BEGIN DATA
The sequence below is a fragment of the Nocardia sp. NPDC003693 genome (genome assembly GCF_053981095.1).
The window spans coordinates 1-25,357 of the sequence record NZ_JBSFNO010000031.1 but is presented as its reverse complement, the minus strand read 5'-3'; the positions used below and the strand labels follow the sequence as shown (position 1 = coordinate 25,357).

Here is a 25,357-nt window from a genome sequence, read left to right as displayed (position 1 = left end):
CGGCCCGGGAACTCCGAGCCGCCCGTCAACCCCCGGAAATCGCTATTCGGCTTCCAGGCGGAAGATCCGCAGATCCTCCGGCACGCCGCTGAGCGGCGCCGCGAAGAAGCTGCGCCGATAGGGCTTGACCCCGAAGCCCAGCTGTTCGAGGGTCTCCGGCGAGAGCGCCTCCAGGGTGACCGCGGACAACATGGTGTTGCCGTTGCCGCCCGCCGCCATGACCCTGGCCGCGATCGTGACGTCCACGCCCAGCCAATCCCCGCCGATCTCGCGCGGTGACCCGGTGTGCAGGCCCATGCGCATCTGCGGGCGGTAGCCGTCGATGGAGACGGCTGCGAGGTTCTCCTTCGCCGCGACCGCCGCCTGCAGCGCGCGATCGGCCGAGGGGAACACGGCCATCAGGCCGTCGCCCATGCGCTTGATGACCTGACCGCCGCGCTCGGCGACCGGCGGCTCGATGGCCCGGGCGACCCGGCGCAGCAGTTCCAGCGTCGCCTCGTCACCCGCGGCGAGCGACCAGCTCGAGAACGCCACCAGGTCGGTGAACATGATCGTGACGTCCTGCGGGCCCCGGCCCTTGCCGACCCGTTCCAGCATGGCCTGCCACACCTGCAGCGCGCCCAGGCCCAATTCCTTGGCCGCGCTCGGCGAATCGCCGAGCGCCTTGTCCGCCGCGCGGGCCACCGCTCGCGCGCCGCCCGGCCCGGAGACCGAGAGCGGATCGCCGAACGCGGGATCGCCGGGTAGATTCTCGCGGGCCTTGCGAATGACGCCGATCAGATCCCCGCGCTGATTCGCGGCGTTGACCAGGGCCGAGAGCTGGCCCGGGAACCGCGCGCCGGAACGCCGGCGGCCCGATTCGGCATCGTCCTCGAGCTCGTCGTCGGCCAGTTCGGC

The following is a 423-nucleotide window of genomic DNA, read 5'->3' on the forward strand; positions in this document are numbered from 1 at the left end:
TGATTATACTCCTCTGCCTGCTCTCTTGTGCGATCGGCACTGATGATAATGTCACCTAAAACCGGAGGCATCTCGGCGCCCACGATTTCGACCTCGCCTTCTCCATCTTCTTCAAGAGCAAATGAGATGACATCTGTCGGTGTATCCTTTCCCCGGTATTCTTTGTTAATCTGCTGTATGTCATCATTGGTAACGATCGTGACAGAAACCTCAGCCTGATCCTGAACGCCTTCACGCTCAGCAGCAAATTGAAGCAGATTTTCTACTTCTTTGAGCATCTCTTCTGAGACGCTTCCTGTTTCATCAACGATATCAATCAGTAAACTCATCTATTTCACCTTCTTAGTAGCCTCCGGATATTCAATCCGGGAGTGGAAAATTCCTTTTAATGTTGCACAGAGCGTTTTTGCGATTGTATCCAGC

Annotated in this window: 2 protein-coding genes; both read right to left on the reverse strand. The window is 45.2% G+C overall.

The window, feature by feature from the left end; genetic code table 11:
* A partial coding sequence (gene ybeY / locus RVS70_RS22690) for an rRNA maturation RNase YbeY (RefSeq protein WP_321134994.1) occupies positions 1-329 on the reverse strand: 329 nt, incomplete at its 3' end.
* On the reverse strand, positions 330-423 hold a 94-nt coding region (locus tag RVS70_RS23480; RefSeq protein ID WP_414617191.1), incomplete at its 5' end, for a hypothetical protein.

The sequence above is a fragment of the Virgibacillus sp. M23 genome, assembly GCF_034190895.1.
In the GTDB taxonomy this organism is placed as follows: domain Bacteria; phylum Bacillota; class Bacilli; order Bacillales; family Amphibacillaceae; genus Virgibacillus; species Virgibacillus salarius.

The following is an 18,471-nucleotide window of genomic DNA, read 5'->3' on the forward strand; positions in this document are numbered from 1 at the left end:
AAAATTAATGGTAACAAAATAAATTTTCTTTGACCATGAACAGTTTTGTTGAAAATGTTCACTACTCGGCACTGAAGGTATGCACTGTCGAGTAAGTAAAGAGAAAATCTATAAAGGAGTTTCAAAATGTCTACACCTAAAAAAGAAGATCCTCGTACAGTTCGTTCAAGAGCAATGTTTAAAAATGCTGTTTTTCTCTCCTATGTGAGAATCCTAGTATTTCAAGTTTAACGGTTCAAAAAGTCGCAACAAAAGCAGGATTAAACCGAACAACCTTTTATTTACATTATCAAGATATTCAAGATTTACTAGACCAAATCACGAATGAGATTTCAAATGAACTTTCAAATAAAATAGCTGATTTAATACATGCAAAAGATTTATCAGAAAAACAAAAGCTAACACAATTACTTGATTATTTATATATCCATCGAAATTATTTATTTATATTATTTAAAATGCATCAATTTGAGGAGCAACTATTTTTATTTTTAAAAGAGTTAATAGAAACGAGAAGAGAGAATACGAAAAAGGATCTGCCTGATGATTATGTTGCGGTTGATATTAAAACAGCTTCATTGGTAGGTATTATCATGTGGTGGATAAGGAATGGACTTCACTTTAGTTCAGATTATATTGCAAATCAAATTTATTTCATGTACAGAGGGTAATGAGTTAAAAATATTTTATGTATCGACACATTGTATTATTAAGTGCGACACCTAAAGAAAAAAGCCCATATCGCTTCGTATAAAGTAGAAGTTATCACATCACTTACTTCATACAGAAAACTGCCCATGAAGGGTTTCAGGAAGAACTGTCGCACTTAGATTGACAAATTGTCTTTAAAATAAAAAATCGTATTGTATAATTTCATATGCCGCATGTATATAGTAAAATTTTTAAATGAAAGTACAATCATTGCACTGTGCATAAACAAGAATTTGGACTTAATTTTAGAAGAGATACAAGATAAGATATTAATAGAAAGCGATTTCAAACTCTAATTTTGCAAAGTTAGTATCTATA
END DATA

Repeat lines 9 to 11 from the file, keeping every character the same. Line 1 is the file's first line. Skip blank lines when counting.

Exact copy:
* A partial coding sequence (gene ybeY / locus RVS70_RS22690) for an rRNA maturation RNase YbeY (RefSeq protein WP_321134994.1) occupies positions 1-329 on the reverse strand: 329 nt, incomplete at its 3' end.
* On the reverse strand, positions 330-423 hold a 94-nt coding region (locus tag RVS70_RS23480; RefSeq protein ID WP_414617191.1), incomplete at its 5' end, for a hypothetical protein.

The sequence above is a fragment of the Virgibacillus sp. M23 genome, assembly GCF_034190895.1.